A15: No. The Service treats threatened species similarly to endangered species with regard to prohibitions on take, modification of habitat, and requirements for consultation by federal agencies. All federal wood stork conservation and protection measures would remain in force. Addressing the threats associated with habitat loss would continue to be a significant focus for the Service. This could include proposals for additional protection measures when deemed warranted.
Q16: What is contributing to the U.S. breeding population of wood storks’ recovery?
A16: While habitat loss and degradation continue to occur throughout the range of the U.S. breeding population of wood storks, ongoing protection of natural wetlands, through partnerships and focused management of public lands, is a conservation priority contributing to the species’ recovery.
The Natural Resources Conservation Service (NRCS) Wetlands Reserve Program has restored over 200,000 acres of wetlands in Florida and over 115,000 acres in Alabama, Georgia, and South Carolina during the past 18 years. Thousands of acres of wetlands are also being protected on private lands to assist in habitat and wildlife protection through restoration in conjunction with establishing conservation easements. Wetland losses are being avoided, minimized, and mitigated through the project consultation and regulatory review process.
Here are some examples.
Ongoing wetlands restoration projects, such as those undertaken in several US Fish and Wildlife Service National Wildlife Refuges (Eufaula and Choctaw NWRs) and the State of Alabama's Wildlife Management Areas (Demopolis WMA and Upper Delta WMA), are providing excellent foraging habitat for post-breeding wood storks dispersing following the nesting season.
Large-scale restoration projects such as the Comprehesive Everglades Restoration Project (CERP), Kissimmee River Restoration Project, and St. Johns River Headwaters Restoration Project are significant conservation efforts that continue to greatly benefit wood stork recovery. Florida nesting pairs totaled more than 5,000 in 2011.
Through public and private partnerships with NRCS nearly 20,000 acres of key wetlands are restored and/or being managed for the benefit of a wide variety of wildlife, including nesting wood storks. In 2011, Georgia had 2,160 nesting pairs.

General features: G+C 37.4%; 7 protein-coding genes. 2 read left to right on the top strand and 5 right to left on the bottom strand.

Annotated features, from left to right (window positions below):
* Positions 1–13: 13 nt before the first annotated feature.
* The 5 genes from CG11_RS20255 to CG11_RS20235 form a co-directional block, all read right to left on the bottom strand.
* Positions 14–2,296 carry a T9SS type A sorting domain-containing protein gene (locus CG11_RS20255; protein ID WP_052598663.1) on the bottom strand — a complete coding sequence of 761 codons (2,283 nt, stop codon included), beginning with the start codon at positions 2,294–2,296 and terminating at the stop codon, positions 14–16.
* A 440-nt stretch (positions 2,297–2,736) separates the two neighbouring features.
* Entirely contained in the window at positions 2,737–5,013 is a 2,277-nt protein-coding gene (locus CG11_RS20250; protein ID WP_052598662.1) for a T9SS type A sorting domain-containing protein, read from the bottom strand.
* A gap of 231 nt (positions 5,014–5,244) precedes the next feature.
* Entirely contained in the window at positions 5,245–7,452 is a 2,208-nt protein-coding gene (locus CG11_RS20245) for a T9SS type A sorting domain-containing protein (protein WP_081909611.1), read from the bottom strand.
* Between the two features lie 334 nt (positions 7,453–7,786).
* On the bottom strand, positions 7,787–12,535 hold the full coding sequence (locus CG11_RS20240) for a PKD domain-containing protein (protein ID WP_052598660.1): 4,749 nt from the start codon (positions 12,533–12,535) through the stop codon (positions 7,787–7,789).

Along the eastern part of the state, wetlands associated with federal lands (including the Sam D. Hamilton Noxubee National Wildlife Refuge, with its moist-soil waterfowl management, and the Tennessee-Tombigbee Waterway) attract feeding wood storks, as well as other long-legged wading birds and wildlife.
In North Carolina:
Wood storks were first observed nesting in North Carolina in 2005, with the two known colonies occurring on private lands. While the wood storks nest on private lands, the birds are routinely observed foraging on a broad range of Federal and State protected wetlands throughout southeastern North Carolina. In 2011, the nesting survey found 96 nesting pairs bringing the State’s three-year average to 168 pairs.
In South Carolina:
Public and private partnerships such as the Ashepoo, Combahee and Edisto (ACE) Basin Task Force protect and manage coastal estuaries and are contributing to a growing number of wood stork nesting colonies. In 2011, South Carolina’s three-year average was 2,031 nesting pairs.
Q17: Would this change in classification make it easier or harder to get project permits?
A17: The Service treats threatened species similarly to endangered species with regard to prohibitions on take, modification of habitat, and requirements for consultation by federal agencies. All federal wood stork conservation and protection measures would remain in force, as would requirements for federal agencies to determine how projects they conduct, fund and/or permit might impact federally-listed species, including the wood stork.
Q18: Given the new information, would the Service update the recovery plan for the U.S. breeding population of wood storks as a result of the reclassification to threatened?
A18: If the Service moves forward with reclassification, the next natural step in the conservation and recovery process would be to update the recovery plan for the U.S. breeding population of wood storks. However, this would be a future action item and is not currently being discussed or tentatively scheduled.
Q19: Where can I find more information on current and future actions related to the wood stork?
A19: Information on the wood stork is available online at: www.fws.gov/northflorida